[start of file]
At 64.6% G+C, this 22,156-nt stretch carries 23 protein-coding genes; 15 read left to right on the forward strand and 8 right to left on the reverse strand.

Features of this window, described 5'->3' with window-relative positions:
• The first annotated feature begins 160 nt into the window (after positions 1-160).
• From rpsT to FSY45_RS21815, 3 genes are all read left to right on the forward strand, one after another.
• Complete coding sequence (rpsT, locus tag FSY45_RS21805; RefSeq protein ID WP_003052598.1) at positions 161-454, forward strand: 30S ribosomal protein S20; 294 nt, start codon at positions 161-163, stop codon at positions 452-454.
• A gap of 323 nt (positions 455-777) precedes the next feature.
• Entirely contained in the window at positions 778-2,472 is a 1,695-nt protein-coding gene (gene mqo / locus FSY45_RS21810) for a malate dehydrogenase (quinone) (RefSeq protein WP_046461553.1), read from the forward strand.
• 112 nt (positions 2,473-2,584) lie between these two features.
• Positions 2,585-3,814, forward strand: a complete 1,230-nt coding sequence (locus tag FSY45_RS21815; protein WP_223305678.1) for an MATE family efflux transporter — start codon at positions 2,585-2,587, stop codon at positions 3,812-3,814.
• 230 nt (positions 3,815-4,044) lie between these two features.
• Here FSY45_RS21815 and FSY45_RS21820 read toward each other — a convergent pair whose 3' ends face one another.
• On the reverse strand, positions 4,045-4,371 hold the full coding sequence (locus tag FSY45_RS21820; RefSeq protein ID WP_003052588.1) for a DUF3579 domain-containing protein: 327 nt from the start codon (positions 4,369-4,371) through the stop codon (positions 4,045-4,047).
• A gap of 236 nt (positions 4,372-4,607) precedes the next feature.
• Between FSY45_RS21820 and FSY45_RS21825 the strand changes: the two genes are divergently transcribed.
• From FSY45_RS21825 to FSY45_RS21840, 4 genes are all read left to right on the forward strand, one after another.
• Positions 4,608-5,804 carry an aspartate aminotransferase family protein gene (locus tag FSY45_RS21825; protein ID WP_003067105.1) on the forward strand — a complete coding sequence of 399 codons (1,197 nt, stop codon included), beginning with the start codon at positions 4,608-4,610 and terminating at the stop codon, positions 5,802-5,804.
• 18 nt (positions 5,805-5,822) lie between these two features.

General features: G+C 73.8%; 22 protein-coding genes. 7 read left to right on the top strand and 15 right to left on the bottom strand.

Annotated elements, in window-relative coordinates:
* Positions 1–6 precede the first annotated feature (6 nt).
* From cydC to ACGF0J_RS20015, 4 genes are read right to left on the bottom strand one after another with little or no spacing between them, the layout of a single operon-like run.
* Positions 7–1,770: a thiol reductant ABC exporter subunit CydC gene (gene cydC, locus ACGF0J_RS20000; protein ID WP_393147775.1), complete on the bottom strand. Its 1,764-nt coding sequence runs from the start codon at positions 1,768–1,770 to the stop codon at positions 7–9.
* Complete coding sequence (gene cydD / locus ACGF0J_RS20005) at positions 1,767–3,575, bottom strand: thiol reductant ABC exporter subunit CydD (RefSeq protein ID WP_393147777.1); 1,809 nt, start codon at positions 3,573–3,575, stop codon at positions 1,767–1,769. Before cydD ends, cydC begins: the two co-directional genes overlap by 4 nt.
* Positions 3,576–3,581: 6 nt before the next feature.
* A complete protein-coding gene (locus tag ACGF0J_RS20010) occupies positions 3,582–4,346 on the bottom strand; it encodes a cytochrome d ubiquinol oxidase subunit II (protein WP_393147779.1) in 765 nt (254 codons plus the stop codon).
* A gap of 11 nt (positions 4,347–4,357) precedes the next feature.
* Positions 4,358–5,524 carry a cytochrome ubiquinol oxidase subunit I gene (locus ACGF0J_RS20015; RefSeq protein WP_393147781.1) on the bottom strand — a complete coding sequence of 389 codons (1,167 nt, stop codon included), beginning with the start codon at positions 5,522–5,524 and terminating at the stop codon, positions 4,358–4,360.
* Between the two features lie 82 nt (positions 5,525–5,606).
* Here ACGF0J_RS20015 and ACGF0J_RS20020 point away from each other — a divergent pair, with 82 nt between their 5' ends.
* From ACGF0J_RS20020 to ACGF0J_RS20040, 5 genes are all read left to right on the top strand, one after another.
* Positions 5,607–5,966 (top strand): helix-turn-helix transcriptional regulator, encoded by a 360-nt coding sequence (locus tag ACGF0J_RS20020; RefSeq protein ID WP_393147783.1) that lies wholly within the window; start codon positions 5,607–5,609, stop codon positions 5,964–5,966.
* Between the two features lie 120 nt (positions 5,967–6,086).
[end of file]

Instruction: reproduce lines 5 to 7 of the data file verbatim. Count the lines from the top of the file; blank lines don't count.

• Complete coding sequence (rpsT, locus tag FSY45_RS21805; RefSeq protein ID WP_003052598.1) at positions 161-454, forward strand: 30S ribosomal protein S20; 294 nt, start codon at positions 161-163, stop codon at positions 452-454.
• A gap of 323 nt (positions 455-777) precedes the next feature.
• Entirely contained in the window at positions 778-2,472 is a 1,695-nt protein-coding gene (gene mqo / locus FSY45_RS21810) for a malate dehydrogenase (quinone) (RefSeq protein WP_046461553.1), read from the forward strand.